Calcium

From Citizendium, the Citizens' Compendium
Jump to: navigation, search
This article is developing and not approved.
Main Article
Talk
Related Articles  [?]
Bibliography  [?]
External Links  [?]
Citable Version  [?]
Properties [?]
 
This editable Main Article is under development and not meant to be cited; by editing it you can help to improve it towards a future approved, citable version. These unapproved articles are subject to a disclaimer.
Calcium
40.078(4)



  Ca
20
1s22s22p63s23p64s2 2,4,s
[ ? ] Alkaline Earth Metal:
Properties:
Silvery-white, hard metal.
Compounds:
oxide, carbonate, nitrate, sulfide, chloride, and others
Hazard:
Reacts violently with water and acids to release explosive hydrogen,


Calcium is a chemical element, having the chemical symbol Ca. Its atomic number (the number of protons) is 20. It has a standard atomic weight of 40.078 g•mol −1, and is a solid in its elemental form.

Calcium is considered to be a member of the "alkaline earth metal" class of element. At a pressure of 101.325 kPa, it has a boiling point of 1,484 °C, and a melting point of 842 °C.

Calcium is essential for life, particularly in cell physiology, where movement of the calcium ion Ca2+ into and out of the cytoplasm functions as a signal for many cellular processes, including neuromuscular contractions. It is also a major material used in mineralization of bones, teeth and shells.

Drug toxicity

Calcium may increase the rate of myocardial infarctions according to a meta-analysis by Bolland [1] A more recent cohort study agrees.[2]

Regarding all cardiovascular events, Bolland reported in a meta-analysis of 6 randomized controlled trials an insignificant increase in cardiovascular events(pooled relative risk, 1.12 (CI, 0.97 to 1.30])).[1] A meta-analysis by Wang of 3 randomized controlled trials with a total of approximately 300 patients reports an insignificant increase in cardiovascular events (pooled relative risk, 1.14 (CI, 0.92 to 1.41])).[3]This increase was also found in a more recently analyzed randomized controlled trial.[4] A more recent cohort study agrees.[2]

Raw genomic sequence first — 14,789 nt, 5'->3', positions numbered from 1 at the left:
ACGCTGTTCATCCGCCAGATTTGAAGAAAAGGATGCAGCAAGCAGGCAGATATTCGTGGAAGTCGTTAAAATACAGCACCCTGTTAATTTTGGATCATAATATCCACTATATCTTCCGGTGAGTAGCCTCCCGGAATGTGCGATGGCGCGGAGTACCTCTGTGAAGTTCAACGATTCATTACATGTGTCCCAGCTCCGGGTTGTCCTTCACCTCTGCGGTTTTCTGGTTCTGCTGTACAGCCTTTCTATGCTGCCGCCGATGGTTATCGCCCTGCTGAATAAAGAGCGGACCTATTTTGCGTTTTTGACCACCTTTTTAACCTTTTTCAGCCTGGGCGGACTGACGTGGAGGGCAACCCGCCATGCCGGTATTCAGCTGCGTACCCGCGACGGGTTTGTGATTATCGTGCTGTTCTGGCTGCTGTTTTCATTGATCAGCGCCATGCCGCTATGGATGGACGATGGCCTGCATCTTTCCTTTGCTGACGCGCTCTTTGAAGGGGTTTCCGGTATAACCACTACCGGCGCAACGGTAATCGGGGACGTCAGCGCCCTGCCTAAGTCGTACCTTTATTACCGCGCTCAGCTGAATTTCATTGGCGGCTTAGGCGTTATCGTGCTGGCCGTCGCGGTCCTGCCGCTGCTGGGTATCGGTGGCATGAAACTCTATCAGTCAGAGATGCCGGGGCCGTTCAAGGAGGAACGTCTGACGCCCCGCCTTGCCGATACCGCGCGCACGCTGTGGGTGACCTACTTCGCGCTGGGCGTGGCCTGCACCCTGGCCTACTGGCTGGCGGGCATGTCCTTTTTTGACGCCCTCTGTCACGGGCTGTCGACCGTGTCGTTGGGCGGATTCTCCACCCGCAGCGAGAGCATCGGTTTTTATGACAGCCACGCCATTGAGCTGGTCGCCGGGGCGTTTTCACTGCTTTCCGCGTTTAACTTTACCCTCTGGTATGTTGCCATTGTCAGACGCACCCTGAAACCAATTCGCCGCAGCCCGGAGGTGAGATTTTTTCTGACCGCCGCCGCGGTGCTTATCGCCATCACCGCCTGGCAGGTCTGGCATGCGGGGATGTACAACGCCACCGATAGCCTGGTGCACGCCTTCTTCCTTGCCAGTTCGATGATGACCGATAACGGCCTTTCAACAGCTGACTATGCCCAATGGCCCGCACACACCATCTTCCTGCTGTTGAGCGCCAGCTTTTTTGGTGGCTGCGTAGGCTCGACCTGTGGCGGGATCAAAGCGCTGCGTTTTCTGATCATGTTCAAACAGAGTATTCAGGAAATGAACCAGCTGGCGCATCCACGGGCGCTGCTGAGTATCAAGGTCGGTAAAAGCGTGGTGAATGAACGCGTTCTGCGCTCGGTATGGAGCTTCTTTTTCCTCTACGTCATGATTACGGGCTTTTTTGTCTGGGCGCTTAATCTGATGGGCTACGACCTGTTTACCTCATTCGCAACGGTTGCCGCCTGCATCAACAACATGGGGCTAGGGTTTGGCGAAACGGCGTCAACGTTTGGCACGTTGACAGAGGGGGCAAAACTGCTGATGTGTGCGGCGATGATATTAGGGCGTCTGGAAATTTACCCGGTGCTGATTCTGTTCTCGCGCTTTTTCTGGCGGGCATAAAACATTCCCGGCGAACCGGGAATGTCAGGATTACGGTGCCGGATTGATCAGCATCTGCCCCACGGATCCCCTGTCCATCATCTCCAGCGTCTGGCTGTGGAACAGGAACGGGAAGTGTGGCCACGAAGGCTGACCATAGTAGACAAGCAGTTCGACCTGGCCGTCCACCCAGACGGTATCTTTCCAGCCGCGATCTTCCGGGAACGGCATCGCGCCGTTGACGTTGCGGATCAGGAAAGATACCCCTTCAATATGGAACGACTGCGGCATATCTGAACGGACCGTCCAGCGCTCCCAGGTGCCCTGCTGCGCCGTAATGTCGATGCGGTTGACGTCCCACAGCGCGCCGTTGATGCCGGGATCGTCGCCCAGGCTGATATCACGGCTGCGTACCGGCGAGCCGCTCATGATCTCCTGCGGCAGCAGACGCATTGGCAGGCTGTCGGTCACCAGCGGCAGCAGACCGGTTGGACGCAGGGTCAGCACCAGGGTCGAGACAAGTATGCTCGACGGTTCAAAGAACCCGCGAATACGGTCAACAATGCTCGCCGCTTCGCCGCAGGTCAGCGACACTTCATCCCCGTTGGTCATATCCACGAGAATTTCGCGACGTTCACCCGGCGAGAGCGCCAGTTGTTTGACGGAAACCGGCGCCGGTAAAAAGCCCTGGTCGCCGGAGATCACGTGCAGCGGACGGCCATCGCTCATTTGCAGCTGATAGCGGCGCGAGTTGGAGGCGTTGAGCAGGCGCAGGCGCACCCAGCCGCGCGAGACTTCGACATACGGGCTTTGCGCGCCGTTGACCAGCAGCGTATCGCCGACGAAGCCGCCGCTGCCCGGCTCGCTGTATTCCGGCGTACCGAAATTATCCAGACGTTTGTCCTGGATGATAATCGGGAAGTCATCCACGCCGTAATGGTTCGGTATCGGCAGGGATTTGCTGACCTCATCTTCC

Regarding mortality, Bolland reported in a meta-analysis of 6 randomized controlled trials an insignificant increase in mortality (pooled relative risk, 1.07 (CI, 0.95 to 1.19])).[1]

References

  1. 1.0 1.1 1.2 Bolland MJ, Avenell A, Baron JA, Grey A, MacLennan GS, Gamble GD et al. (2010). "Effect of calcium supplements on risk of myocardial infarction and cardiovascular events: meta-analysis.". BMJ 341: c3691. DOI:10.1136/bmj.c3691. PMID 20671013. PMC PMC2912459. Research Blogging. Review in: Ann Intern Med. 2010 Nov 16;153(10):JC5-7 Review in: Evid Based Med. 2010 Dec;15(6):181
  2. 2.0 2.1 Li K, Kaaks R, Linseisen J, Rohrmann S (2012). "Associations of dietary calcium intake and calcium supplementation with myocardial infarction and stroke risk and overall cardiovascular mortality in the Heidelberg cohort of the European Prospective Investigation into Cancer and Nutrition study (EPIC-Heidelberg).". Heart 98 (12): 920-5. DOI:10.1136/heartjnl-2011-301345. PMID 22626900. Research Blogging.
  3. Wang L, Manson JE, Song Y, Sesso HD (2010). "Systematic review: Vitamin D and calcium supplementation in prevention of cardiovascular events.". Ann Intern Med 152 (5): 315-23. DOI:10.1059/0003-4819-152-5-201003020-00010. PMID 20194238. Research Blogging.
  4. Bolland MJ, Grey A, Avenell A, Gamble GD, Reid IR (2011). "Calcium supplements with or without vitamin D and risk of cardiovascular events: reanalysis of the Women's Health Initiative limited access dataset and meta-analysis.". BMJ 342: d2040. DOI:10.1136/bmj.d2040. PMID 21505219. PMC PMC3079822. Research Blogging. Review in: Ann Intern Med. 2011 Aug 16;155(4):JC2-3 Review in: Evid Based Med. 2012 Feb;17(1):16-7